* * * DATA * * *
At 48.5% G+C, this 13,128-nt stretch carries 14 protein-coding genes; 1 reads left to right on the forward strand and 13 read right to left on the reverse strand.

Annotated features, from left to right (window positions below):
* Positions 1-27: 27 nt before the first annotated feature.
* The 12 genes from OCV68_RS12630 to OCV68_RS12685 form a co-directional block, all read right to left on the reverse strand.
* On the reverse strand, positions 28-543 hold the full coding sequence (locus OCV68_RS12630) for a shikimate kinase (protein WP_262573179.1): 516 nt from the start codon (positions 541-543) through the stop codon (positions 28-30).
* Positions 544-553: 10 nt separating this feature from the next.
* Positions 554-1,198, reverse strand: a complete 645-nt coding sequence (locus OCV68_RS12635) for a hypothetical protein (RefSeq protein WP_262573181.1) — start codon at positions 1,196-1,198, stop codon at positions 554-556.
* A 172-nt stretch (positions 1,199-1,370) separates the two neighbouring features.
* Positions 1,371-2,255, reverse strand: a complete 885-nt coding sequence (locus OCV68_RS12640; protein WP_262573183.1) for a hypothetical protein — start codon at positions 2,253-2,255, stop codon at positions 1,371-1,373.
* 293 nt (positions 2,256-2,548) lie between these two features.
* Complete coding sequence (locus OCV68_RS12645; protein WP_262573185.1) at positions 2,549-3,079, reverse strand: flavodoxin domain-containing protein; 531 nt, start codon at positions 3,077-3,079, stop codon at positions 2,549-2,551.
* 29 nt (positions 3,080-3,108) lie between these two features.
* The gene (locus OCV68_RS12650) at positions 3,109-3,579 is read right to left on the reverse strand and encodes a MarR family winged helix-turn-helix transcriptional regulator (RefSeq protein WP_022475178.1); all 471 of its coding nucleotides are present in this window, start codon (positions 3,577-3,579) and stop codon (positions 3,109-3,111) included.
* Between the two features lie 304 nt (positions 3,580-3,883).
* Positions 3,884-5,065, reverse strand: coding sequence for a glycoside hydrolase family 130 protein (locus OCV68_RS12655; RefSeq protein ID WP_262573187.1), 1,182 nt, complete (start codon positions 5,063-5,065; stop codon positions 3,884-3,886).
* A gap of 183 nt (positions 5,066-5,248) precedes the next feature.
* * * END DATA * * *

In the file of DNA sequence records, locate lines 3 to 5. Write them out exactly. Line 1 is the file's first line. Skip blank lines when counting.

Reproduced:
* Positions 1-27: 27 nt before the first annotated feature.
* The 12 genes from OCV68_RS12630 to OCV68_RS12685 form a co-directional block, all read right to left on the reverse strand.
* On the reverse strand, positions 28-543 hold the full coding sequence (locus OCV68_RS12630) for a shikimate kinase (protein WP_262573179.1): 516 nt from the start codon (positions 541-543) through the stop codon (positions 28-30).